“Make friends with people who aren’t your age. Hang out with people whose first language isn’t the same as yours. Get to know someone who doesn’t doesn’t come from your social class. This is how you see the world. This is how you grow.”—note to self (via c0ntemplations)
Two other women, also breast cancer survivors, said their husbands left them after they were diagnosed. Both had to have mastectomies (in case anyone doesn’t know, this is the surgical operation to remove one or both breasts).
The first woman said her husband told her that he would rather see her dead than see her lose her breasts. The second woman had her operation and waited all day to be picked up by her husband, who never arrived. By nightfall, one of the nurses offered to give her a ride, and she came home to find the house empty.
Obviously, these are extreme cases of a man’s reaction to his wife’s breast cancer, but this is what I see when I see the “I ♥ Boobies” bracelets. I see love of the body parts, not the person being treated—not the patient, not the victim, not the survivor.
1.Stop posting negative sh*t about celebrities on social media. Miley Cyrus does not care what you think about her haircut, Justin Bieber does not care what you think of his tattoos and Gwyneth Paltrow couldn’t care less regarding what you think about her diet.
2. Stop resenting yourself for drunk texting your ex. Sure, its a little embarrassing, but at least you’re addressing your feelings. Not that you should aim to drink an entire bottle of rum then see what happens, but… roll with the punches.
3. Leave the country. If you don’t have money, look into doing charity work abroad. Some programs will sponsor you.
4. If you hate your job, quit your job. Repeat after me: THE MONEY IS NOT WORTH IT. Food and shelter are clutch though, so make sure you have another job lined up.
5. Stop beating yourself up for skipping the gym on days you truly didn’t have time. But also, stop skipping the gym on days you had plenty of time to go.
6. Make up — not to be confused with make out — with an ex.
7. Rid yourself of enemies. Apologize for what you did wrong and forgive those who have wronged you.
8. Rid yourself of “frenemies.” Don’t spend 2014 surrounded by people you secretly despise.
9. If you think somebody is cute, say “hi” and introduce yourself. Every relationship you have ever had started with a greeting.
10. Leave your phone number for someone. Worst-case scenario: you won’t get a call and maybe you’ll feel a tiny bit embarrassed. Regardless of the outcome, you put yourself out there and probably made the other person’s day.
11. Stop caring about how many people “like” your Instagram photos. If you like the photo enough to post it, what else matters? Social media anxiety is a waste of time.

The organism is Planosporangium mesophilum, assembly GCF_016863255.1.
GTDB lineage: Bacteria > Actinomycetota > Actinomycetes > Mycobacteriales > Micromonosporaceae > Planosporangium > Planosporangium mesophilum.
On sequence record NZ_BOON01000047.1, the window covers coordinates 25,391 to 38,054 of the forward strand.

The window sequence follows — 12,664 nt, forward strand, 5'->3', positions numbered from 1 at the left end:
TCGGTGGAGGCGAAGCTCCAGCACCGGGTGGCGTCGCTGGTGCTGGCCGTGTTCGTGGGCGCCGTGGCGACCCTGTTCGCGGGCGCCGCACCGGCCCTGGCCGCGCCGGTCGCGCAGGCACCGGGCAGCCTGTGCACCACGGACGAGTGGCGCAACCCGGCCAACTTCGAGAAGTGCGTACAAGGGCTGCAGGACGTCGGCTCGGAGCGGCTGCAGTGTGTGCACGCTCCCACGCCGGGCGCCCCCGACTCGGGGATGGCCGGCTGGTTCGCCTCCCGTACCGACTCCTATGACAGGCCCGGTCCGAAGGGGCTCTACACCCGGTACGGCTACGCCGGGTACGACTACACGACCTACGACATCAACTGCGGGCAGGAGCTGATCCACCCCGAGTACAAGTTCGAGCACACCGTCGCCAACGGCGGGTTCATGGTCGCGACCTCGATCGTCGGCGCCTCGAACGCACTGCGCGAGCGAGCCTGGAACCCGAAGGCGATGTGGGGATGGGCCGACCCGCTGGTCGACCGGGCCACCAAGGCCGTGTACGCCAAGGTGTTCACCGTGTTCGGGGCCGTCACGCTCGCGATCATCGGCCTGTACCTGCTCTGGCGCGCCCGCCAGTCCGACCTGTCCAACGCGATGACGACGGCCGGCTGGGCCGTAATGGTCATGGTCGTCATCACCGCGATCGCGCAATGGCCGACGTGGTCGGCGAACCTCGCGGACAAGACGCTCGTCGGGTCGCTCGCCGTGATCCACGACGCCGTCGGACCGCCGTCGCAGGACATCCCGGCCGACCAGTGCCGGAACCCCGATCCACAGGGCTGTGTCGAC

12. Cross something off your bucket list. Sky dive, bungee jump, scuba dive, etc. Don’t make excuses as to why you can’t accomplish something, and check out
13. Stop hating yourself for eating dessert. A piece of birthday cake is a right, not a privilege.
14. Keep a journal. It doesn’t have to be something you use daily, but documenting your experiences is incredibly important. You’ll appreciate it later.
15. Strengthen relationships with family members. Blood is thicker than water.
16. Help strangers. “Pay it forward,” do good things for the world — and don’t post a Facebook status about it.
17. Conquer a fear. Personally, I fear Bikram yoga.
18. Turn off your smartphone at dinner.
19. Don’t check your Twitter feed when you’re with friends.
20. Try a fashion trend you never thought you could pull off. And, do it with confidence. Floppy hats, snap backs, Harem pants; you can do it!
21. Double-text without fear. THOU SHALL NOT BE IGNORED!
22. Shop locally, eat locally and recognize where your money is going. Consumers control the economy, so visit the mom-and-pop coffee shop down the street instead of Starbucks. Shop at boutiques rather than chains (they aren’t all expensive — trust me). Try Etsy.com instead of retail conglomerates.
23. Cry. When you’re happy and when you’re sad; embrace your emotions as they come.
24. Stop being so shallow. Next time you find yourself judging someone based on his or her appearance, imagine the person standing in front of you saying, “I’m beautiful.” You’ll start to believe it.
25. If you want someone to commit to you, vocalize it. Don’t settle for being someone’s “f*ck buddy” if that isn’t what you want. “Together” is the waiting period between “talking” and “dating”; purgatory shouldn’t last forever.
“give your daughters difficult names. give your daughters names that command the full use of tongue. my name makes you want to tell me the truth. my name doesn’t allow me to trust anyone that cannot pronounce it right”—Warsan Shire (via lifeinpoetry)
"She said, ‘Well when I was nine years old Star Trek came on,’ and she said, ‘I looked at it and I went screaming through the house,“Come here, mum, everybody, come quick, come quick, there’s a black lady on television and she ain’t no maid!”’ And she said, ‘I knew right then and there I could be anything I wanted to be, and I want to be on Star Trek.’ ” — WHOOPI GOLDBERG
Nichelle Nichols on meeting Martin Luther King jr. — "I said"I’m going to leave Star Trek because (I was going to say ‘because I have an offer to star in) …I never got that far” He (MARTIN LUTHER KING) said "You cannot - you cannot. For the first time on television we will be seen as we should be seen every day – as intelligent, quality, beautiful people who can sing, dance, but who can also go into space, who can be lawyers, who can be teachers, who can be professors - who ARE on this day, and yet you don’t see it on television – until now…" (—science-officer-spock)